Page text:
8 February 2024

Learning for Lasting Peace at Carey

Heads of SchoolSenior School
Learning for Lasting Peace at Carey
Learning for Lasting Peace at Carey
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Annually, on 24 January, the United Nations observes the International Day of Education. The chosen theme for 2024, ‘Learning for Lasting Peace’, recognises that education plays a transformative role. It equips learners with essential knowledge, values, attitudes, skills and behaviours, empowering them to serve as catalysts for peace in their communities.

The United Nations aptly contends that education lays the foundation for more sustainable, just and peaceful societies. In a world where our young people confront escalating challenges such as climate change, democratic erosion, persistent inequalities, growing discrimination, hate speech, violence and global conflicts, their school education emerges as a crucial and potent tool. It not only prepares them to address these challenges but also empowers them to contribute to the prevention of such issues in the future.

During our staff conference days prior to the students’ return in January, I shared with the Senior School staff how grateful we can be that at Carey, we have a clarity of purpose and vision that shapes our work with our students and supports the United Nations’ aspirations for young people across the world. Our shared purpose, that ‘together, we inspire, nurture and develop students who are equipped for life and ready to create positive change’, requires us all to have clear and high expectations of our students, drives our Senior School improvement agenda and ensures that we are continuously reviewing and reimagining our programs and experiences to ensure that our purpose can be realised for our Senior School students as they step into their future.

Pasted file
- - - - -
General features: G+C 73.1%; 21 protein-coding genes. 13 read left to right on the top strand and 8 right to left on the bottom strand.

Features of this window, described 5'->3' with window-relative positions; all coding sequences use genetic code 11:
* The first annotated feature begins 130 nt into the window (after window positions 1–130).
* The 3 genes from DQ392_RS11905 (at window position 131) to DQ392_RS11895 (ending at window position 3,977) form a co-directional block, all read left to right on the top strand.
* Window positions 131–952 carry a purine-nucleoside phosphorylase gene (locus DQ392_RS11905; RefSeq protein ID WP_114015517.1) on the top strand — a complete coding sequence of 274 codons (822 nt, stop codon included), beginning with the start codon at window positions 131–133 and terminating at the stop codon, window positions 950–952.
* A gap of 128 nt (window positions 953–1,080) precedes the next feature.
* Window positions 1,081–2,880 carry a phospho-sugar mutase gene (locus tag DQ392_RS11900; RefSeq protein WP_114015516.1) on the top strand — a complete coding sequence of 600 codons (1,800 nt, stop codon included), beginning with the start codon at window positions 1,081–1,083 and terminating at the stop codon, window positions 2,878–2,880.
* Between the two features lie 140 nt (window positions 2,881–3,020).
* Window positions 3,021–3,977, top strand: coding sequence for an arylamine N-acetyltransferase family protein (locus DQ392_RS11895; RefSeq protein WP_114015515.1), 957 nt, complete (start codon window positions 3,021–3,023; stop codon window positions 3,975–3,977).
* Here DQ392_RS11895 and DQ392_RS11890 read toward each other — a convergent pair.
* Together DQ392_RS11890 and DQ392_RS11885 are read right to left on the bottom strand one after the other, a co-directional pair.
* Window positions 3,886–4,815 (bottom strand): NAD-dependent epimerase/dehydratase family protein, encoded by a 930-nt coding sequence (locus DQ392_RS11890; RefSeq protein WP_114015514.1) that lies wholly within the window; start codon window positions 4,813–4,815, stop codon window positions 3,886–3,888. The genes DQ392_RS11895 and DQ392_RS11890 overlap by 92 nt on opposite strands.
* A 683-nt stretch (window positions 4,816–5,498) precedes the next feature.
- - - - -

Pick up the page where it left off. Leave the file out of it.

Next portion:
I also shared with the staff that, as we have begun a new century and are in a time when the challenges before our young people are both complex and vast, we can be confident in our shared understanding that, as a school, we value excellence and personal growth. We acknowledge that our students’ pursuit and achievement of excellence is both a personalised and individualised experience, worthy of our full support, acknowledgment and celebration.

In assembly this week, we initiated a dialogue about what it means to be truly excellent at something, and the broad range of ways in which humans can aspire to and achieve their own level of excellence. I encouraged the students to look beyond the generally accepted definition of excellence, and instead challenged them to consider ways in which they could aspire to excellence by caring more than others think is wise, risking more than others think is safe, dreaming more than others think is practical and expecting more than others think is possible. Unpacking and celebrating excellence in all its forms will be the underlying theme of our assemblies and gatherings in the Senior School in 2024.

In this, the United Nations year of ‘Learning for Lasting Peace’, when the world needs our young people to prepare for their challenging future ahead, our staff look forward to working in partnership with our students and parents to support our Senior School students to strive for their very best in every aspect of their school life. We acknowledge that, as in the words of Winston Churchill, ‘Success is not final, failure is not fatal: it is the courage to continue that counts.’ May the year ahead be one in which our courage to pursue our best, drives us in all our endeavours.

Kellie Lyneham
Head of Senior School


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